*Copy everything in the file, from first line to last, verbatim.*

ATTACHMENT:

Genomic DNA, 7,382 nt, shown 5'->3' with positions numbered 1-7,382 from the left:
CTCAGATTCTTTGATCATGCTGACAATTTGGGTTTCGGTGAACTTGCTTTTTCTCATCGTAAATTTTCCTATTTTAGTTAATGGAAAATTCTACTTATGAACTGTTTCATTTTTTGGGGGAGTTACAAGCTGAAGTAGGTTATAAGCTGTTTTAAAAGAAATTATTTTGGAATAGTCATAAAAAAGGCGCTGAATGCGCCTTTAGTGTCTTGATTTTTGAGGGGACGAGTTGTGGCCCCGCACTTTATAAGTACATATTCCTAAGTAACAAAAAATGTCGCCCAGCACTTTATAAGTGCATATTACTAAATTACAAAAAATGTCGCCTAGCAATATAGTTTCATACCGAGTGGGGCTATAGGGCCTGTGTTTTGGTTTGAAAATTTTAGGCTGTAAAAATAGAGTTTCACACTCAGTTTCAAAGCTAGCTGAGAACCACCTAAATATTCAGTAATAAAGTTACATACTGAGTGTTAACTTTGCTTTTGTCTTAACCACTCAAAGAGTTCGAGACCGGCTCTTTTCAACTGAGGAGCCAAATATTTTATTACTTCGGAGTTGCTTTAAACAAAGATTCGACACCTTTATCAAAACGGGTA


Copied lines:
Genomic DNA, 7,382 nt, shown 5'->3' with positions numbered 1-7,382 from the left:
CTCAGATTCTTTGATCATGCTGACAATTTGGGTTTCGGTGAACTTGCTTTTTCTCATCGTAAATTTTCCTATTTTAGTTAATGGAAAATTCTACTTATGAACTGTTTCATTTTTTGGGGGAGTTACAAGCTGAAGTAGGTTATAAGCTGTTTTAAAAGAAATTATTTTGGAATAGTCATAAAAAAGGCGCTGAATGCGCCTTTAGTGTCTTGATTTTTGAGGGGACGAGTTGTGGCCCCGCACTTTATAAGTACATATTCCTAAGTAACAAAAAATGTCGCCCAGCACTTTATAAGTGCATATTACTAAATTACAAAAAATGTCGCCTAGCAATATAGTTTCATACCGAGTGGGGCTATAGGGCCTGTGTTTTGGTTTGAAAATTTTAGGCTGTAAAAATAGAGTTTCACACTCAGTTTCAAAGCTAGCTGAGAACCACCTAAATATTCAGTAATAAAGTTACATACTGAGTGTTAACTTTGCTTTTGTCTTAACCACTCAAAGAGTTCGAGACCGGCTCTTTTCAACTGAGGAGCCAAATATTTTATTACTTCGGAGTTGCTTTAAACAAAGATTCGACACCTTTATCAAAACGGGTA